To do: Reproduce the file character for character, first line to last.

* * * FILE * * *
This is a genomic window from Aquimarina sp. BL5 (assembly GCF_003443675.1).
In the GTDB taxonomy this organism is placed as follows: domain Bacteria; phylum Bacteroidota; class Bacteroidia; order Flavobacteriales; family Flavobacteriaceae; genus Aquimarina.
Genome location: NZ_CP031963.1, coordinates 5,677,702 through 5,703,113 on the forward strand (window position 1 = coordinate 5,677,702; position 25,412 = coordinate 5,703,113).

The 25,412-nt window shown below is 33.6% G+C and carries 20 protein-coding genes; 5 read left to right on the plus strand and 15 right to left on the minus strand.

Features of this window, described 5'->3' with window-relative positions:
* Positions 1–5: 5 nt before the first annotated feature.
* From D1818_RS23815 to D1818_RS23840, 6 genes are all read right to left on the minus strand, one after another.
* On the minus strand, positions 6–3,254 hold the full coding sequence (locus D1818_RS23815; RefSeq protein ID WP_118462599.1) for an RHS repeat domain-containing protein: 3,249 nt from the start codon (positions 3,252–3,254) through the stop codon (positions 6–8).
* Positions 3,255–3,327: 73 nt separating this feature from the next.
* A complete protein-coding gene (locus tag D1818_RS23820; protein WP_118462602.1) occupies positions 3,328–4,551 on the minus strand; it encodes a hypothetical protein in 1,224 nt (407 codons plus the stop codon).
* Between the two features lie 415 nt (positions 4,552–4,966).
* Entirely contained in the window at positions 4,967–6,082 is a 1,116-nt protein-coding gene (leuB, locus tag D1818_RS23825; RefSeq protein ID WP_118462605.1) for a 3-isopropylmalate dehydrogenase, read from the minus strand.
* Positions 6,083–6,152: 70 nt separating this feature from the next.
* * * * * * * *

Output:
This is a genomic window from Aquimarina sp. BL5 (assembly GCF_003443675.1).
In the GTDB taxonomy this organism is placed as follows: domain Bacteria; phylum Bacteroidota; class Bacteroidia; order Flavobacteriales; family Flavobacteriaceae; genus Aquimarina.
Genome location: NZ_CP031963.1, coordinates 5,677,702 through 5,703,113 on the forward strand (window position 1 = coordinate 5,677,702; position 25,412 = coordinate 5,703,113).

The 25,412-nt window shown below is 33.6% G+C and carries 20 protein-coding genes; 5 read left to right on the plus strand and 15 right to left on the minus strand.

Features of this window, described 5'->3' with window-relative positions:
* Positions 1–5: 5 nt before the first annotated feature.
* From D1818_RS23815 to D1818_RS23840, 6 genes are all read right to left on the minus strand, one after another.
* On the minus strand, positions 6–3,254 hold the full coding sequence (locus D1818_RS23815; RefSeq protein ID WP_118462599.1) for an RHS repeat domain-containing protein: 3,249 nt from the start codon (positions 3,252–3,254) through the stop codon (positions 6–8).
* Positions 3,255–3,327: 73 nt separating this feature from the next.
* A complete protein-coding gene (locus tag D1818_RS23820; protein WP_118462602.1) occupies positions 3,328–4,551 on the minus strand; it encodes a hypothetical protein in 1,224 nt (407 codons plus the stop codon).
* Between the two features lie 415 nt (positions 4,552–4,966).
* Entirely contained in the window at positions 4,967–6,082 is a 1,116-nt protein-coding gene (leuB, locus tag D1818_RS23825; RefSeq protein ID WP_118462605.1) for a 3-isopropylmalate dehydrogenase, read from the minus strand.
* Positions 6,083–6,152: 70 nt separating this feature from the next.